General Question

Yellowdog's avatar

What about when the Courts and / or Law Enforcement doesn't uphold what the state law says must be done?

Asked by Yellowdog (1491points) 1 month ago

So, I WON my girlfriend’s Lawsuit.

The judgement says we have the option of financial compensation and/or the lawful seizure of our property from a house that is rented by the perpetrator.

In short, the problem is, the local sheriff (constable) won’t do what the law says.

The law (judgement) says what I said above. But the perp has no money besides a SSI check which cannot be garnished. And the property IS in the house (the perp is even boasting and showing pictures on Facebook).

But the people at the desk at the civic court say (wrongly) that all a constable can do is be present and stand outside and cannot interfere or force entry.

Since the perp has no money and we want our stuff—and the law details on how and when the property must be seized by the Sheriff or law enforcement— what do you do when they won’t DO it?

Yeah—get an attorney. I know the drill. But why/how can an attorney have access to getting it done ???

We’ve done our homework. The law is detailed and spilled out for us. We have a right to seize our property. But the local law enforcement says no.

I won’t name the town for fear of reprisal but its one of the slob-urbs of Memphis.

The judgement is in our favor. We won. We cannot get past the idiots at the front desk and don’t even have access to the judge who ruled in our favor.

Any help?

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11 Answers

Yellowdog's avatar

Details:

— The perp (defendant) claimed to own the house and we paid rent. The Judge agrees but we weren’t even asking for that,

—We provided more than 300 dollars worth of food and other supplies / repairs / aid. We’re not even asking for that,

—The perp did NOT own the house (rented) —does not own squat, even. Locked us out after we provided a bountiful Thanksgiving dinner in a warm and wonderful house,

—The perp kept our stuff after locking us out

—We filed a replevin lawsuit and won.

—The perp had seven days to return the property to the civic court or to us

—We are entitled (by the judgement) financial compensation for our proven losses or lawful seizure of our property by law enforcement

Tropical_Willie's avatar

Where is your lawyer??

Yellowdog's avatar

We don’t have one. This is a small-claims-court type lawsuit. A lawyer isn’t necessary. We won. The judge says we won. We have paperwork saying we won.

I agree a lawyer would be a good and expensive and probably effective ally. But why should we have to pay thousands to get same amount of goods?

If already ruled in our favor— why does a Lawyer get audience with the judge which we don’t get?

The law has already acted. Law Enforcement has their high-school assistant principal mentality of ‘no, we can’t do that, This is small claims court, not a criminal case’ even though the laws say differently.

Tropical_Willie's avatar

It should not cost thousands, first visit with a lawyer is usually free. They tell what costs are involve and yes they may know the right button to push at the Sheriff’s office.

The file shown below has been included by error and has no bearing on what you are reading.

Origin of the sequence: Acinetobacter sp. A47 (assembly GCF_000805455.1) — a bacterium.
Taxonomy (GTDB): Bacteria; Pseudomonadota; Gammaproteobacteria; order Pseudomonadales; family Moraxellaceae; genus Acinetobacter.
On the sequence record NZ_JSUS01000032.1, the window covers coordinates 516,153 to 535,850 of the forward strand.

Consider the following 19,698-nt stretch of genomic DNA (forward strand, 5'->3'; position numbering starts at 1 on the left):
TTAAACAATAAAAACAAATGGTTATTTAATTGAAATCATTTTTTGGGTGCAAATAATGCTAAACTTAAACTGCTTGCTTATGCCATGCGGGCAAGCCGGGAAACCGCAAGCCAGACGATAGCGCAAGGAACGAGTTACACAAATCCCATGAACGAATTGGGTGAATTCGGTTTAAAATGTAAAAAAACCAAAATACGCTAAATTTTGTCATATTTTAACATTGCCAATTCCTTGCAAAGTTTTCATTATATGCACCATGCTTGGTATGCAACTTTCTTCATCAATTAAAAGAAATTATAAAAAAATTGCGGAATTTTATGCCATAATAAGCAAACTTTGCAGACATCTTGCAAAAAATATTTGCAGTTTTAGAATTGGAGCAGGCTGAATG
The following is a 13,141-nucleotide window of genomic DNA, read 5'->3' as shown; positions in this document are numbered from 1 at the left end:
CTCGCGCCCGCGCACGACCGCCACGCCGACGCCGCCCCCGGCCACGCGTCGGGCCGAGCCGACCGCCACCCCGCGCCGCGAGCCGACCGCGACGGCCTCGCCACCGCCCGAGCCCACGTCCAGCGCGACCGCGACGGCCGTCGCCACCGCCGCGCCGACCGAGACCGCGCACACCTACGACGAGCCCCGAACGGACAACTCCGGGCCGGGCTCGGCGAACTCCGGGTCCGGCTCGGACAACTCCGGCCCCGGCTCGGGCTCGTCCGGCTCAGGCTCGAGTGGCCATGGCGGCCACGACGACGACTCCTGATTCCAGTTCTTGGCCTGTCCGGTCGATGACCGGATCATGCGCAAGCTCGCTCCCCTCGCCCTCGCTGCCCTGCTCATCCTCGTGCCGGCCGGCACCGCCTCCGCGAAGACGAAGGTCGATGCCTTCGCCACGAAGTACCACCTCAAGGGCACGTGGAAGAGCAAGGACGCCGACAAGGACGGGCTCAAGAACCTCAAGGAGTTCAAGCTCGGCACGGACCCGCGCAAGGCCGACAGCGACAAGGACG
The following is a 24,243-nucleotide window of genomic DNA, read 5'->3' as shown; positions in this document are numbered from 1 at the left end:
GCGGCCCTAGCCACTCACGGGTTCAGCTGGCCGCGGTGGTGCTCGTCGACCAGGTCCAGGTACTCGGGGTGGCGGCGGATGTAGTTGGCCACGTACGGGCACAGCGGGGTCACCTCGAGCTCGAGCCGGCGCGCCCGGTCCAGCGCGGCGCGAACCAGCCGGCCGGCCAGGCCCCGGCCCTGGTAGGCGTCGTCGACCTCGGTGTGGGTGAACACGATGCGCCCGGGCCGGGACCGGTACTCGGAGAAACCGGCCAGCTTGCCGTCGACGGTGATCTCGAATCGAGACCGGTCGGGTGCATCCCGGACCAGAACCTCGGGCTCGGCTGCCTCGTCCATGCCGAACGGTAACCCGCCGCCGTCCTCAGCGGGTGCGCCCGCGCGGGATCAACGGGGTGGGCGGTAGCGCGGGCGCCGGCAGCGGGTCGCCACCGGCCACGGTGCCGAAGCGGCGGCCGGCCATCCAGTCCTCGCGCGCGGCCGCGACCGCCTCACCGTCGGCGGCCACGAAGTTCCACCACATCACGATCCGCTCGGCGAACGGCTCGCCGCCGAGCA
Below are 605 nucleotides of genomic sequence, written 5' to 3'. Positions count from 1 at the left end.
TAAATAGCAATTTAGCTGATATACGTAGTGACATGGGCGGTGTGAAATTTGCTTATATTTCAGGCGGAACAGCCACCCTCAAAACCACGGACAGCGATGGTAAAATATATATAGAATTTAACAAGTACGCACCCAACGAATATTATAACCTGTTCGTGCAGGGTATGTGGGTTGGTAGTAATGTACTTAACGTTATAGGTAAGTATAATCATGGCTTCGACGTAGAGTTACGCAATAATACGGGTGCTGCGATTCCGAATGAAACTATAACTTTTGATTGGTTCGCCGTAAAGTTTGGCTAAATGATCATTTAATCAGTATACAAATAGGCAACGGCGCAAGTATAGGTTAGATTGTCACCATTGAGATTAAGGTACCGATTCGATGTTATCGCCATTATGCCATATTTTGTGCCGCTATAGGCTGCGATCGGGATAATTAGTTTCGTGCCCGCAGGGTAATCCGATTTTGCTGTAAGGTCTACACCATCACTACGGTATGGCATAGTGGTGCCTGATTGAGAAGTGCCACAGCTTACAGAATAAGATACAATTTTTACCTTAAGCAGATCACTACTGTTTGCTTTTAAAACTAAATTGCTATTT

They may play golf together.

Patty_Melt's avatar

If the house is a rental can you get the owner to help you get the cops uprooted?
Maybe with a go ahead from the property owner the cops might feel okay abour it.

tinyfaery's avatar

(This is California info) If you have an outstanding judgement in your favor the county sheriff can be subpoenaed to claim property on your behalf. You need an attorney for that. You can also retain a collection service to get it for you, but they charge fees, obviously. Not sure what you want is worth, but judgments can be hard to claim, especially if their wages cannot be garnished.

SergeantQueen's avatar

An attorney can force them to give you property back by doing things only a lawyer can do, such as requesting subpoenas, etc. In a case this small, it shouldn’t cost a huge amount of money. Hiring an attorney, in this case, will do you way more good than harm. There might be other laws and things she’s breaking that you aren’t aware of that your lawyer can help you get justice for, also. You don’t need to hire a big high-end lawyer that charges 1,000$ a minute. honestly, a lawyer from a small law office that specializes in civil cases or has experience with civil cases should be able to help you, and for cheaper.

Zaku's avatar

The lawyer helps because he (hopefully) knows the rules as well as or better than the desk clerks, sheriff, etc and you hire him to be on your side and come up with solutions.

I’d ask a lawyer, but there may be an issue with the tenant’s right to not open the door, which is probably limited (like maybe you need to make a reasonable appointment). I’m making up a likely situation, since I’m not a lawyer, but for instance if the tenant won’t communicate to make an appointment, you may be able to require the owner to get you access, and if they fail in a reasonable amount of time you may have recourse against them based on your ruling, though your damages might be limited to what you can prove your stuff is worth. Though the lawyer may know things to say to either the tenant or the owner to convince them they’d better, since disobeying the court order may result in a penalty to them (possibly at judge’s liberal discretion).

Dutchess_III's avatar

Well, you could take it back to small claims court. Since it’s the same case, which you’ve already paid for, you shouldn’t have to pay again. See what the judge has to say.

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